The second or lower cassette 53 (FIGS. 5-8) differs from the first or upper cassette 23 (FIG. 2) in a number of significant respects. In general, cassette 53 has an outer diameter, along its entire axial length, which is smaller than the internal diameter of post 20. Thus, for example, upper end cap 54 does not have an enlarged diameter top, such as the enlarged top 40 a of cassette 23. Therefore, no part of the upper end cap engages the top edge 20 a of post 20 to limit movement of cassette 53 into the post.
In addition, end caps 54 and 55 of cassette 53 are not preassembled with brackets 25, which normally interconnect end caps 40 and 41 of cassette 23 and hold the cassette together as a unit. Instead, cassette 53 employs thin braces 60 to hold the cassette assembly together, and the braces 60 do not project outwardly beyond the generally cylindrical contour of the cassette.
Moreover, in the case of upper cassette 23, pull 28 is preassembled with the free end of tape 27, and therefore the pull serves the purpose of limiting the rewinding movement of the tape on to the spool by engagement of pull 28 with bracket 25 a. In this way, tension is maintained in the retractor spring even when the tape is substantially fully wound on the spool.
In the case of cassette 53, pull 33 cannot be preassembled with the free end 37 a of tape 37, since presence of the pull would prevent insertion of cassette 53 into tube 20 to its desired location at the level of slots 47. Therefore, the present invention provides other means, as illustrated in FIG. 8, for maintaining tension in retractor spring 56 when tape 37 is substantially completely wound on the spool.
FIG. 8 illustrates one way, according to the invention, of maintaining some tension in the retractor spring when the tape is substantially fully wound on the spool. At least one of the braces 60 is provided with a slot 65 near one of its longitudinal edges so as to define an axially-extending narrow finger 66. Free end 37 a of tape 37 is slipped over the finger so that finger 66 is accommodated within channel 62.
In this condition (FIG. 8), cassette 53 is inserted into post 20 and comes to rest on the upper edge of tube 50. Free end 37 a of tape 37 is slipped off finger 66, this being possible because the finger is flexible, and the tape free end is manipulated through one of the slots 47 in post 20 (FIGS. 9 and 10). The free end 37 a of tape 37 is then slipped through a slot in a bracket 67 a, similar to the bracket 25 a of cassette 23, after which pull 33 is attached to the free end of the tape (FIG. 10). Then, each bracket 67 is secured in place by a screw 70 (FIG. 5) which passes through a hole 68 in the bracket, a hole 69 in the post, and is threaded into a hole 59 in the lower end cap 55 of cassette 53. In this way, the brackets securely hold cassette 53 within post 20.
As shown in FIG. 11, pull 33 may be secured to the free end 37 a of tape 37 in a conventional manner. The free end of the tape is inserted into a hollowed-out portion of pull 33, after which a pin 73 is inserted into channel 62 at the free end of the tape until the head 74 of the pin snaps into a receptacle 75 in the pull.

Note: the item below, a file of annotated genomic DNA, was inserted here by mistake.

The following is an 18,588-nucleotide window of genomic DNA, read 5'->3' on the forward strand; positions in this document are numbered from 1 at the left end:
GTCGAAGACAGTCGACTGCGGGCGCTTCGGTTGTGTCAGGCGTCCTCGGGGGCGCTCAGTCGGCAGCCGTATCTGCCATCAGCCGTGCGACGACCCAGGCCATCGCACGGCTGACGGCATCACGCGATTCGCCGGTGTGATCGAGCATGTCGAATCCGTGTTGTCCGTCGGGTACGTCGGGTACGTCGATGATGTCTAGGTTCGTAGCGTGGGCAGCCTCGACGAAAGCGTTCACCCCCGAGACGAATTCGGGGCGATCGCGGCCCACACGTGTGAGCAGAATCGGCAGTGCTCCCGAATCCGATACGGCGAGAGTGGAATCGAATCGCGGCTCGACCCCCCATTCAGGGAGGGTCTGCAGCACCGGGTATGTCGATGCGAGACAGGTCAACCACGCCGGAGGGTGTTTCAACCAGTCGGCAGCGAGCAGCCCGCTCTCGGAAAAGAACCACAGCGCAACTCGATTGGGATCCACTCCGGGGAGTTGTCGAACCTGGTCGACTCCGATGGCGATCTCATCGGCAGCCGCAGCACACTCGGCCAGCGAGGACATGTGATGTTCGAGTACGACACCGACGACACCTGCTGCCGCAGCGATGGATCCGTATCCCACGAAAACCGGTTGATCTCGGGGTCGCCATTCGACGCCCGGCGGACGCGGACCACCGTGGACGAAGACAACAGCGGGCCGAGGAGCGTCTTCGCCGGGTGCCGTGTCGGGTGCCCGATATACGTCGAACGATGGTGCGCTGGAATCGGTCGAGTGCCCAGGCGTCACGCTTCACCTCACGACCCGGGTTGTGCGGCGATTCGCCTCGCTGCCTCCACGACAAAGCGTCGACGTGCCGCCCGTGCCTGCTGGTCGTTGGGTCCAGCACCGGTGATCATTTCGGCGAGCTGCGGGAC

It is thought desirable to provide an aid for inserting the lower cassette into post 20 and lifting it out of the post, should it need replacement or repair. For this purpose, as shown in FIG. 13, the top wall 54′ of lower cassette 53′ may be formed with a T-shaped projection 78. A tool is provided comprising a rod 79 having a handle 80 at one end and a fitting 81 at its other end having a T-shaped slot. When needed, the upper cassette is removed from the post, rod 79 is inserted into the post, using handle 80, and fitting 81 is slipped over projection 78, so that the tool can then be used to lift cassette 53′ out of the post. To insert a new cassette into the post, the procedure described above is reversed.
FIG. 14 illustrates an alternative way of preserving tension in the retractor spring prior to and during insertion of lower cassette 53″ into tube 20. In this case, brace 60″ is not formed with a finger 66. Instead, a generally oval clip 83 is provided, the clip having overlapped end regions 83 a and 83 b. One end region 83 a is inserted into channel 62″ at the free end of tape 37″. The end region 83 b of clip 83 is fitted over an edge of brace 60″ so as to lock the free end of tape 37″ to brace 60″.
After cassette 53″ has been located within post 20, clip 83 is disengaged from brace 60″ and pulled through one of the slots 47 in the post, bringing the free end of tape 37″ with it. Then, as described above, bracket 67 a and pull 33 are assembled with the tape.
Thus, it will be appreciated that the present invention provides a double-tape pedestrian traffic control device which utilizes a one piece post, and yet provides for the second or lower cassette being wholly accommodated within the post.
The invention has been shown and described in preferred form only, and by way of example, and many variations may be made in the invention which will still be comprised within its spirit. It is understood, therefore, that the invention is not limited to any specific form or embodiment except insofar as such limitations are included in the appended claims.